a salary. It was a tough decision to leave Epic, especially
since Apogee and Epic were big shareware rivals at the time.
But I signed on with Apogee because they had a track record
of more professional games.
Why is the engine called Build anyway?
Ken: There was never an official name for it. At first, I
hated the name "Build", I thought 1 syllable was too short.
But eventually it grew on me. I don't recall if had a previous
name, but I do remember that I was calling it Build in 1993.
Was it difficult juggling work and
school at the same time?
Ken: I started my freshman year at Brown in September, 1993.
At first I was going to major in Engineering, but now it's
Applied Math. Originally, my parents and I thought I could
handle programming and schoolwork together. But that wasn't
the case as I let my classes slide. I failed 2 out the 4 courses.
One of the courses I failed was CS15 - Introduction to Computer
Science. It's ancient history now (but I'm low on college
Progress was slow that semester, although I did get a lot
of phone calls from the programmers of the other teams. When
I got my first report card (in January of 1994), I decided
to take a leave of absence. Actually it was my dad who helped
me make that decision, and Apogee wasn't too unhappy to hear
the news either.
You did most of your work on Build
back home, how much did you work face-to-face with the developers
of the other Build engine games?
Ken: Well, I live in Rhode Island and The first time I actually
flew out to Texas was with my parents in February of 1994,
when I was 18 years old. It was a short 3-day weekend trip.
My parents went because I wasn't old enough to rent a car
at the time. And this was my first time flying alone, etc.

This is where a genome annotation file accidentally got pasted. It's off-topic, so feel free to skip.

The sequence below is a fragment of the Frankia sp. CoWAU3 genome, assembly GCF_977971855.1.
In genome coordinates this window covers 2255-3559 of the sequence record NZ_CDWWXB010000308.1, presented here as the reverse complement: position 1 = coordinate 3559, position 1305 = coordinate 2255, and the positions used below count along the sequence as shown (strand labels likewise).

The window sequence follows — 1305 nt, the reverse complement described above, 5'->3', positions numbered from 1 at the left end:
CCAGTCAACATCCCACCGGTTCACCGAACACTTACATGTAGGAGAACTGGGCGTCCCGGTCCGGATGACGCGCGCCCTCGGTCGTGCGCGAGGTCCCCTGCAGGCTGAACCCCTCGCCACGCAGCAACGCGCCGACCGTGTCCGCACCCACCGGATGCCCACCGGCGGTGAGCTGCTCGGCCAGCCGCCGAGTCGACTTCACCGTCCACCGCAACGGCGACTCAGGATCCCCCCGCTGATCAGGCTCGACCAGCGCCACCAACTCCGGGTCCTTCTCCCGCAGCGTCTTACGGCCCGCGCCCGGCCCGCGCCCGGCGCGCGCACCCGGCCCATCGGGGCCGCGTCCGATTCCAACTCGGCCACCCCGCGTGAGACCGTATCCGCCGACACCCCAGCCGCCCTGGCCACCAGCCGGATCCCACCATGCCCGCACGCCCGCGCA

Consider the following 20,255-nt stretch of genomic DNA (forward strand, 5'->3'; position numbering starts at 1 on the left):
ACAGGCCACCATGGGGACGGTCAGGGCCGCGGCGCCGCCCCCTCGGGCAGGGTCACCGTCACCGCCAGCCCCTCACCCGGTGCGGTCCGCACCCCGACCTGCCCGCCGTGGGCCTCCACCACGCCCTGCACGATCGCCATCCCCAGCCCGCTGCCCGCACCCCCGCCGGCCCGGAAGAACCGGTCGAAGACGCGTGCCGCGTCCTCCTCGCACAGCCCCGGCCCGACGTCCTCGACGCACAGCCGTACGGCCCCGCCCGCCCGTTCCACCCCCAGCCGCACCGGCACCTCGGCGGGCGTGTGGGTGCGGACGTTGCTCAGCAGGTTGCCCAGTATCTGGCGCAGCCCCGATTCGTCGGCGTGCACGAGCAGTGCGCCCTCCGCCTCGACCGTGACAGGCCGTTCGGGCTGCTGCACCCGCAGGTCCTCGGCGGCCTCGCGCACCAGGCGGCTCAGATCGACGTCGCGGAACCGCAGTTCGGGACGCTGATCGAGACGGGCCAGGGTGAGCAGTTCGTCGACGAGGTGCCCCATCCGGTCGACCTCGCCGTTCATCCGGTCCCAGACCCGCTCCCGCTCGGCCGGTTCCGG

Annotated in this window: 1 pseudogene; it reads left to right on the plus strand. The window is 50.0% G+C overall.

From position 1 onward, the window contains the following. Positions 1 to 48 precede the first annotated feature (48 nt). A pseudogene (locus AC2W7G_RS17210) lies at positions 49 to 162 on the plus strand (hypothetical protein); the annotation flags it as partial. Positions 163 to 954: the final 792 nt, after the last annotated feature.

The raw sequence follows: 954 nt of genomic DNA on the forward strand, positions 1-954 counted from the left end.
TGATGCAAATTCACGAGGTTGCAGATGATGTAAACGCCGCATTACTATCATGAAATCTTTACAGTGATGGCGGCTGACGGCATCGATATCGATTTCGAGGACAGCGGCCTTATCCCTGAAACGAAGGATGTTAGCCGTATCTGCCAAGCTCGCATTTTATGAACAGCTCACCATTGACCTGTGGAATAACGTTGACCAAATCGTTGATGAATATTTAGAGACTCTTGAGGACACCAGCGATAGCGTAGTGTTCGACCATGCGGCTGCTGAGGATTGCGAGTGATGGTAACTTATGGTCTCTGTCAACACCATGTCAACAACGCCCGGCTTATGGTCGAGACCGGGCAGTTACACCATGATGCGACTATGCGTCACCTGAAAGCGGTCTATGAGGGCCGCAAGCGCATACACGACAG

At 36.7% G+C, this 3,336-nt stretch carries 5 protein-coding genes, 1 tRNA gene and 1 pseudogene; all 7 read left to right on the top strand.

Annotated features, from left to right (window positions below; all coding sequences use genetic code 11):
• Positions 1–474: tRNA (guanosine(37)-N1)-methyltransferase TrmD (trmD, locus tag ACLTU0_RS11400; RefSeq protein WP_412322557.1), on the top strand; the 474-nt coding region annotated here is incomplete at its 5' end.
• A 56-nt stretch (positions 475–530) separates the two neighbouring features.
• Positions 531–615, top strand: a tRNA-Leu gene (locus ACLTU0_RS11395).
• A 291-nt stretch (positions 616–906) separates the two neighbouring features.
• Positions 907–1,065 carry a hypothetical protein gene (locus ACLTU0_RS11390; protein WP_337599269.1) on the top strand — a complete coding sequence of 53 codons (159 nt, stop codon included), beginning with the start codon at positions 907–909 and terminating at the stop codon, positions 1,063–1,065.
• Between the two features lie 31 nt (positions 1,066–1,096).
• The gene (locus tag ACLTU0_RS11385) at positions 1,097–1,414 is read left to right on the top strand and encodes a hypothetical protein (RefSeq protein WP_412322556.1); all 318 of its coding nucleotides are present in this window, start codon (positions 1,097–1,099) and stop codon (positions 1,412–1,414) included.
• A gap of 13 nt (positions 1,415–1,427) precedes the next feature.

I've been to Texas a total of ten times in my life from
1994 to 1996. The trips averaged around one month, although
I spent the most time in Texas in 1995. Also, on 3 of the
trips I also went to Seattle to meet with the Blood team and
the Powerslave team (before they broke off from Apogee).
I worked mostly with Todd Replogle (Duke Nukem 3D), Frank
Maddin (Shadow Warrior), and Nick Newhard (Blood) I happen
to have a unique coding style - the code is not documented
well, and it wouldn't be considered "elegant" by any means.
The reason I bring this up is because my coding style matched
Todd's the most, while Nick was an "elegant" coder and used
C++, and Frank was kind of a mix of both.
What languages is Build written in?
Ken: Build was written in Watcom C and assembly (both inline
and in separate modules). I would say my real strength is
in assembly optimization. I never program in assembly to begin
with, though. I usually program in C, and then eventually
convert some important routines to assembly. I don't do C++,
and probably won't anytime soon.
The C code for the Build engine has about 8000 lines (Note
my code is very compressed; no comments, multiple statements
per line, etc.). The Build editor code is another 8000 lines.
There are also 5000 lines of assembly in Build. It took about
a minute or 2 with full optimizations to compile on my P133
at the time.